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Looking for Me Hardcover – May 28, 2013
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This month's Book With Buzz: "Little Fires Everywhere" by Celeste Ng
From the bestselling author of Everything I Never Told You, a riveting novel that traces the intertwined fates of the picture - perfect Richardson family and the enigmatic mother and daughter who upend their lives. See more
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Theodora Teddie Overman runs a successful antiques shop, filling her days with restoration projects and buying trips. But she’s having a hard time filling the hole in her heart left by her younger brother, who ran away from home and disappeared at age 17—now presumed dead—to live in the wilderness. Teddie was never close to her family, having left home shortly after high-school graduation, determined to make it in the antiques world rather than attend the boring secretarial school her mother had in mind. Now in her midthirties, Teddie misses the chance to reconcile with her estranged mother and becomes obsessed with finding her brother after all these years. Along the way, she finds love and comes to terms with her childhood. Hoffman has a good ear for dialogue, and Teddie and her friends are realistic, appealing characters. Perfect for fans of family-centered women’s fiction, this book will have special appeal to readers interested in antiques and shabby chic style. --Rebecca Vnuk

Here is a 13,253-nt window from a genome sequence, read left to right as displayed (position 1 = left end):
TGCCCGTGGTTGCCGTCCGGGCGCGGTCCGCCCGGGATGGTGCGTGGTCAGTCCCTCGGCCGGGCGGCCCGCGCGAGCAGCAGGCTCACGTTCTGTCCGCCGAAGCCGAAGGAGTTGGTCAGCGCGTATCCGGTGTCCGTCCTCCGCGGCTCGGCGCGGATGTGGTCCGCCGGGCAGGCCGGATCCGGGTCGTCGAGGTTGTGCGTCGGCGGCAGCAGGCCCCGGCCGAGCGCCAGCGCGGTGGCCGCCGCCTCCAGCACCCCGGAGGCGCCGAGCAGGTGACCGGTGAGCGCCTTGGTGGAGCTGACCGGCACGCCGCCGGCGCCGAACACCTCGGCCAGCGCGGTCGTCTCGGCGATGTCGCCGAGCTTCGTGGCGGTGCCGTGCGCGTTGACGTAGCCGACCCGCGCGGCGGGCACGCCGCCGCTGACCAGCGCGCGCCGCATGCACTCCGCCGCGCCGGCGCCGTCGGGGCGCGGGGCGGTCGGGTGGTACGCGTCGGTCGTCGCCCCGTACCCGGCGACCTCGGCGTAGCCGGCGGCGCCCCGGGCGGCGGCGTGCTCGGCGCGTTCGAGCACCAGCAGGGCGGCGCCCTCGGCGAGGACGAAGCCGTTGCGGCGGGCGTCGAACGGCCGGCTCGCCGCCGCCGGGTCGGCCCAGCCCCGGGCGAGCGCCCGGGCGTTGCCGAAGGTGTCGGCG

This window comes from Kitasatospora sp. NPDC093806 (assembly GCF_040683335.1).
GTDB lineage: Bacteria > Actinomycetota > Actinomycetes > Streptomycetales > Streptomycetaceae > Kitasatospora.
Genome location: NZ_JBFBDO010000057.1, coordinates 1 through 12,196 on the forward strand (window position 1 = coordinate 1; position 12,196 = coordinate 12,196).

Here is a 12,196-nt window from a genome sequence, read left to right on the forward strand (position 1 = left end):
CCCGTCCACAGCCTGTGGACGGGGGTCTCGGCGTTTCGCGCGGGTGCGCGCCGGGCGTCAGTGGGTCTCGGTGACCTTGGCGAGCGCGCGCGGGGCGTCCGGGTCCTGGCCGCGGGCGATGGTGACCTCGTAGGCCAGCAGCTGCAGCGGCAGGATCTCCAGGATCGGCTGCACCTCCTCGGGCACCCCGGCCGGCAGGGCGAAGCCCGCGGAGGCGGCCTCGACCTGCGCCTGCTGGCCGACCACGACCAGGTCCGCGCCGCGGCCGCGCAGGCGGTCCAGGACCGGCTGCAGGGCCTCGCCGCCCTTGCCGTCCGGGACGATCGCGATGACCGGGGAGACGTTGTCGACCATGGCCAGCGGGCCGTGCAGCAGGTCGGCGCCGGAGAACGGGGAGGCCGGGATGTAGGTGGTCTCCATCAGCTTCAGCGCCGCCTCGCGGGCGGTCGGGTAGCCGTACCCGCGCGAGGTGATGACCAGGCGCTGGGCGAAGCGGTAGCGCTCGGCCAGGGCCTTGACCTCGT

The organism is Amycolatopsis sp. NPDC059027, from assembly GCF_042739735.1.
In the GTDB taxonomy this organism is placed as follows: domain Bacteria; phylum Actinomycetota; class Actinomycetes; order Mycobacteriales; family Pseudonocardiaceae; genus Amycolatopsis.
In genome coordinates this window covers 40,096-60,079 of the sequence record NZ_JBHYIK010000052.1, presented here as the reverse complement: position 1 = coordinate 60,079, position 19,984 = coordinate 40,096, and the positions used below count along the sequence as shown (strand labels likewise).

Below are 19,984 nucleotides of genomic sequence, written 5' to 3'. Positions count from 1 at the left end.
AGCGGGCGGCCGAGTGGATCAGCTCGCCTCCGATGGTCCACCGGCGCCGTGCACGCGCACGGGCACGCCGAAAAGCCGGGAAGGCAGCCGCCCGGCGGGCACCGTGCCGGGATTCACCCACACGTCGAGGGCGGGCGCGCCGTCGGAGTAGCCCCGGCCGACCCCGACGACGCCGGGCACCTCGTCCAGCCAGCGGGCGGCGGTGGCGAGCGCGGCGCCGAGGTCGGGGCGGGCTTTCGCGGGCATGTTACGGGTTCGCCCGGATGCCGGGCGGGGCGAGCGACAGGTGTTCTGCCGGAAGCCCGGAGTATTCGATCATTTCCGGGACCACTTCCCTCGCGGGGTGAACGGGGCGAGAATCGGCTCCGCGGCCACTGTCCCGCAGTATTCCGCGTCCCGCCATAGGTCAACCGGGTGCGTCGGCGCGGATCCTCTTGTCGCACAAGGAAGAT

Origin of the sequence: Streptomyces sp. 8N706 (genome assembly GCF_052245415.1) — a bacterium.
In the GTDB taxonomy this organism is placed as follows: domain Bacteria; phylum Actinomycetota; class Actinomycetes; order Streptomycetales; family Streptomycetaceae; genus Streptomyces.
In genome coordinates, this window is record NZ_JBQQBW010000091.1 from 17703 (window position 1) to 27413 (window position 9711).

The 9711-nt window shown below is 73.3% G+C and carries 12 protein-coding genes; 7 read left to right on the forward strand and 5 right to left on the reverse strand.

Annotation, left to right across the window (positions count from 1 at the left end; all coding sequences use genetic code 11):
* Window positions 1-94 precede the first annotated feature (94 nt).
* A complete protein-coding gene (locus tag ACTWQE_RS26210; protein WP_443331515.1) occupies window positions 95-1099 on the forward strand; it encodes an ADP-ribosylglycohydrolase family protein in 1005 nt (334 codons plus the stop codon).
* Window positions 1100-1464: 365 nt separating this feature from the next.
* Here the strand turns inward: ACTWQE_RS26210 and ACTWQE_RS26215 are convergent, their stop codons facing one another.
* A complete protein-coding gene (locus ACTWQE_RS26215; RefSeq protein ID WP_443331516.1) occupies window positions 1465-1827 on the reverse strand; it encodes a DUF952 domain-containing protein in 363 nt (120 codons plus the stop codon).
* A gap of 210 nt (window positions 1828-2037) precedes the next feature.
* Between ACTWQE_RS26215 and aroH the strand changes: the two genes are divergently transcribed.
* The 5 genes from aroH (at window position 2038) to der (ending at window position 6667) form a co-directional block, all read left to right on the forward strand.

"Hoffman's novel of a woman putting the pieces of her family's secrets together combines a deep dramatic impact with Southern charm."
"Hoffman has a good ear for dialogue, and Teddie and her friends are realistic, appealing characters. Perfect for fans of family-centered women’s fiction, this book will have special appeal to readers interested in antiques and 'shabby chic' style."
Praise for Saving CeeCee Honeycutt:
“Anyone in need of a Southern-girl-power fix will find [Saving CeeCee Honeycutt] engaging.”
“A peach of a novel.”
—Ladies’ Home Journal
“SAVING CEECEE HONEYCUTT is an absolutely delightful debut novel packed full of Southern charm, strong women, wacky humor, and good old-fashioned heart. From the moment you first step into young CeeCee's unique world, you'll never want to leave.”
—Kristin Hannah, bestselling author of Home Front and Night Road
“This book unfolds like a lush southern garden, blooming with vivid characters, beauty, and surprises.”
—Kim Edwards, bestselling author of The Memory Keeper’s Daughter
“I barely stopped laughing, even as my heart broke and broke again for CeeCee . . . Beth Hoffman has written her heart out in this novel that will clearly be the first of many.”
“Charming, disarming, sweet as the scent of magnolias on a Southern summer night.”
“A Southern charmer.”
“Exemplifying Southern storytelling at its best, this coming-of-age novel is sure to be a hit with the book clubs that adopted Sue Monk Kidd’s The Secret Life of Bees.”
—Library Journal (starred review)
Top customer reviews
Teddi's family is broken in ways Teddi doesn't understand. Teddi's mother is perennially unhappy and disapproving of everything Teddi does or dreams of, but Teddi loves her mother and strives to win her love and approval.
A major element of the story is the disappearance of her younger brother, Josh, when he was still a teenager. Teddi cannot bring herself to believe that her beloved brother is dead, and so is constantly searching for proof that he is still alive.
Ultimately, what Teddi is trying to do is "find" and "restore" the family she longs for. In the mean time, Teddi forms a sort of "surrogate" family for herself in the loving and supportive friends she meets on her journey.